With the death of the Immigration Reform bill last year, the possibility of an increase in the cap for H-1B visas also died.
However, necessity being the mother of invention, companies are turning to another part of the alphabet, the http://www.greencardapply.com/l1visa/l1visa_qualify.htm ">L-1 visa, as a way to bring the same guest workers here that were unable to get in under the H-1B cap.
Now some believe the necessity is all about getting more skilled workers into the U.S. due to a dearth of skilled IT professionals in the States. Whereas others, myself included, believe the necessity is all about companies wanting cheap labor.
Meanwhile, Bob Meltzer, a top immigration attorney and CEO of VisaNow, an online immigration processing company, is one of the voices blowing the whistle on the current misuse of the L-1 visa.
One would assume the more avenues available for guess workers and or immigrants to apply for admission to the U.S., the more revenue potential for VisaNow.
So why is Meltzer blowing the whistle?
"We had people coming to us when they wanted to file L-1s [instead of H-1Bs] and we would say it is not appropriate," Meltzer told me. The motive, Meltzer explains, is to get Congress to recognize that the law is "bending toward breaking" and that Congress has failed to recognize the problem with the H-1B cap.
Obviously, Meltzer is in a position to know. He has been involved in immigration issues since the 80s.
[If you want more background on the L-1 visa go to this column, Senate opens inquiry of L-1 visa program I wrote last June. here. Also, read Homeland Security probes L-1 visa abuses in my March 2006 blog.]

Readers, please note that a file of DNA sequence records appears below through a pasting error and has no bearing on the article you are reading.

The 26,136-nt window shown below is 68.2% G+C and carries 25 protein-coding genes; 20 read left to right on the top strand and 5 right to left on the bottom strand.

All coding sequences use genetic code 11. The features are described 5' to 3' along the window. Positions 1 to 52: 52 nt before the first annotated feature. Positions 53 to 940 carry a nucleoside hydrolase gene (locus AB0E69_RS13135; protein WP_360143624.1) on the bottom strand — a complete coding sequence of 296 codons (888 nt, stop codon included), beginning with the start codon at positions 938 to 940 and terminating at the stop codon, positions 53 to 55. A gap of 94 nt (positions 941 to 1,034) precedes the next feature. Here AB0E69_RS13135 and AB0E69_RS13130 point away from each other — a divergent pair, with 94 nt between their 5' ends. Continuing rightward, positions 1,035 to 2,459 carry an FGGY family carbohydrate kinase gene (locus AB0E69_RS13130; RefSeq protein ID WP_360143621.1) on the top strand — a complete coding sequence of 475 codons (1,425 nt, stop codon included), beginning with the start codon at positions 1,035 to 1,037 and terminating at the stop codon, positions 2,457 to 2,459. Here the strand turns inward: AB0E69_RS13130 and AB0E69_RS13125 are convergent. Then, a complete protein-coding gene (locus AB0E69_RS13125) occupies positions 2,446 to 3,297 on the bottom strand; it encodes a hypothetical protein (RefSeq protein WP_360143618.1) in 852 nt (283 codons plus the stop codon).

The original intent of the L-1 visa was to allow multinationals or foreign companies with affiliates in the U.S. to bring in managers, executives, or people with specialized knowledge not available here.
The L-1A addresses the issue of managers and executives and L-1B allows people with "specialized skills" entry into the U.S. for a three-year stay.
But now the L category is being used where the H-1B falls short. If a company was going to bring someone in on an H-1B and missed the quota, now it may try to squeeze work credentials into the L category, says Meltzer.
But companies are getting greedy and bringing in dozens or even hundreds of workers in on the L-1, which is why the U.S. Immigration and Citizenship Services and the Department of Labor are beginning to suspect it is being misused.
"Obviously you don't need a hundred managers," Meltzer says.